PRINCIPLES OF TRAINING

 

The basic training principles help coaches to design programmes that are specific and safe for an individual athlete. The training principles outlined below will appear to focus mostly on fitness training but the majority will also apply to technical, tactical and psychological training.

 

 

 

        Individual differences- Performers respond differently to the same training. This is due to factors such as the individualís state of training, the characteristics athletes have inherited from their parents, their personal commitment and their level of physical and mental maturity.

 

        Adaptation- Is the way the body responds to the training programme. The parts of the body that are active stressed during exercise adapt to those stresses, leading to an increase in performance.

 

        Overload- For the bodyís systems to make these adaptations, they must be overloaded. Just taking part in an activity will not cause any improvements in fitness, as the body will not be stressed to a greater extent than normal.

 

        Progression- The overload imposed on an athlete must be progressive. If a training programme stays at the same intensity for a whole year, adaptations will only be evident at the beginning, as after this the body will no longer be overloaded.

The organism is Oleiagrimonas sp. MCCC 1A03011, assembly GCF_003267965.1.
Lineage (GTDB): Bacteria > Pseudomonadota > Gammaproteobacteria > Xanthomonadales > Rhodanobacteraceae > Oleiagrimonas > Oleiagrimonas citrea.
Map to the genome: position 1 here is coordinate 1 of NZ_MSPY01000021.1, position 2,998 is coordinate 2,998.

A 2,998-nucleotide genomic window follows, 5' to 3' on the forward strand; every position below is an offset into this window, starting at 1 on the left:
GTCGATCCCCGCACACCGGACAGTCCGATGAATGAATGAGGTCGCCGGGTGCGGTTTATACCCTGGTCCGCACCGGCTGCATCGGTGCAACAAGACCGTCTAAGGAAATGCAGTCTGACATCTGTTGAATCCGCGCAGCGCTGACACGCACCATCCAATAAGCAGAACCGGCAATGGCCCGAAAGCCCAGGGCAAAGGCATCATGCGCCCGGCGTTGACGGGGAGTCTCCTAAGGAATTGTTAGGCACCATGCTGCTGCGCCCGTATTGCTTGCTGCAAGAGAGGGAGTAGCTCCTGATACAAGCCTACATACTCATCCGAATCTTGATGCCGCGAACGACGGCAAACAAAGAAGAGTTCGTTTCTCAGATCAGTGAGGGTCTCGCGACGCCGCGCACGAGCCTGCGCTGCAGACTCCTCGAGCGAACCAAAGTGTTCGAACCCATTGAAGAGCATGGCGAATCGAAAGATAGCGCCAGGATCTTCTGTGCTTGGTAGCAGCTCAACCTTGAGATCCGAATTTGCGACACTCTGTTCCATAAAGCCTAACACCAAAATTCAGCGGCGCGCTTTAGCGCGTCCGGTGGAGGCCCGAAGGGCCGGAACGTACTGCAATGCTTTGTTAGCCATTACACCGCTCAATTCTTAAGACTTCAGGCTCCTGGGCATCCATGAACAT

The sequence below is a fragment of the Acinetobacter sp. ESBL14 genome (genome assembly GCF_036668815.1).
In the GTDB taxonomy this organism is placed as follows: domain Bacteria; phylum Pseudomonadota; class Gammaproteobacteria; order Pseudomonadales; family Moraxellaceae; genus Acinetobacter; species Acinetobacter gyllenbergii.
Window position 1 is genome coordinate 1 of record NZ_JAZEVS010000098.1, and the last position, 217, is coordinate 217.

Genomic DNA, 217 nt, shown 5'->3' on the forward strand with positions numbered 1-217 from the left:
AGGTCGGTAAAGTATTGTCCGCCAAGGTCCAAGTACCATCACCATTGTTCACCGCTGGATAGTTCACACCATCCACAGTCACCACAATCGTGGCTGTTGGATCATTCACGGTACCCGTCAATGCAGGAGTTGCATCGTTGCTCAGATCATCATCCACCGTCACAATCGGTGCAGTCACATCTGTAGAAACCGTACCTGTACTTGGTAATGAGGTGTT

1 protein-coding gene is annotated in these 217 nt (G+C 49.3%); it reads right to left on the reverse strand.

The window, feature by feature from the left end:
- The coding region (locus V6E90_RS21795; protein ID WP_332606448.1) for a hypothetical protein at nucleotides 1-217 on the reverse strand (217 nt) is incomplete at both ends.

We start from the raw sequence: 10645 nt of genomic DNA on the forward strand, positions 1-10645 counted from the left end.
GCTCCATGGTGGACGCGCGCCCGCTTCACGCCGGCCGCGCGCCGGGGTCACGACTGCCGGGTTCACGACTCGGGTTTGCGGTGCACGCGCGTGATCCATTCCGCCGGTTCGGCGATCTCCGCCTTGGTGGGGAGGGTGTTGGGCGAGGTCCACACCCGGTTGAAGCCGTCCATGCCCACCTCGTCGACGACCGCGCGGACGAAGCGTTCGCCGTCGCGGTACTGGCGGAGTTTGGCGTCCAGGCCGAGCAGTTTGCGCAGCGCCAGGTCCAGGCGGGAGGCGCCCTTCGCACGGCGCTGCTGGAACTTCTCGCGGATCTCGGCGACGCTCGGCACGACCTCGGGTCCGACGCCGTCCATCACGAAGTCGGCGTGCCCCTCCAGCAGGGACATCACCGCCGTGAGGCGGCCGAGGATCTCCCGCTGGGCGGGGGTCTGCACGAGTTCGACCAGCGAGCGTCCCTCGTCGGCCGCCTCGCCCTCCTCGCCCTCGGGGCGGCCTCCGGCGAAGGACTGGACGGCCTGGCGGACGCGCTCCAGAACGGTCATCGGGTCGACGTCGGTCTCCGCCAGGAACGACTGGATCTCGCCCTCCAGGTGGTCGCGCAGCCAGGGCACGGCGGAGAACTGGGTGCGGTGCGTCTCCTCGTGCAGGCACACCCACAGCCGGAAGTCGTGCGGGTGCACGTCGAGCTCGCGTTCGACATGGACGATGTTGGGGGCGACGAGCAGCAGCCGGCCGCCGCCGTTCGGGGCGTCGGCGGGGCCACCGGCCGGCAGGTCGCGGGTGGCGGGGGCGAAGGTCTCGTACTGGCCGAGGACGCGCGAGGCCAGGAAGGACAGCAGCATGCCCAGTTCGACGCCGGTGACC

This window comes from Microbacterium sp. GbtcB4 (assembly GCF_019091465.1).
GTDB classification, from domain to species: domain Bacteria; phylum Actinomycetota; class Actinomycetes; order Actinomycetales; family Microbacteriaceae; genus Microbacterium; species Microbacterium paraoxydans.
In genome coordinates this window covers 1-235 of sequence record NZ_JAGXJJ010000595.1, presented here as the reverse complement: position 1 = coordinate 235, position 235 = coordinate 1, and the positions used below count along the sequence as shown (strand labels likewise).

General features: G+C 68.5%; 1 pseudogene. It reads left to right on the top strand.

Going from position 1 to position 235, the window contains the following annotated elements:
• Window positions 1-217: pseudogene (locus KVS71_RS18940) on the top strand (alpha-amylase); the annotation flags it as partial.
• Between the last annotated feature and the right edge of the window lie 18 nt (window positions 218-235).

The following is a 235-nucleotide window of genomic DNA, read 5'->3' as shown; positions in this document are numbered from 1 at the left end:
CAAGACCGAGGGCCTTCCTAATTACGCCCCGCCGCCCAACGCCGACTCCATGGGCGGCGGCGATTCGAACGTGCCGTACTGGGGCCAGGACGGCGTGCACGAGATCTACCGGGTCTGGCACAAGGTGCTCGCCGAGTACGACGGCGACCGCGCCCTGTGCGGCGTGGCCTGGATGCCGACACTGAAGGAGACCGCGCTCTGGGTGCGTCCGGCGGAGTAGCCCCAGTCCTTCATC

Reversibility- The adaptations that take place as a result of training are all reversible. Adaptations to endurance training can be lost more quickly than it takes to achieve them while strength gains are lost more slowly.

 

        Specificity- Is the least complex training principle. In order for a training programme to be effective it must be specific for the sport and position of the performer.

 

        Recovery- Is one of the most overlooked principles of training. It is during the recovery sessions that the adaptations to training take place. Recovery sessions may not necessarily mean complete rest. Periods of lower intensity activity will allow the body to adapt without increasing the stress placed on it. These periods are excellent opportunities for work on technique and tactics.

 

        Variation- if training programmes are repetitious, athletes can soon become bored and lose their motivation.

 

 

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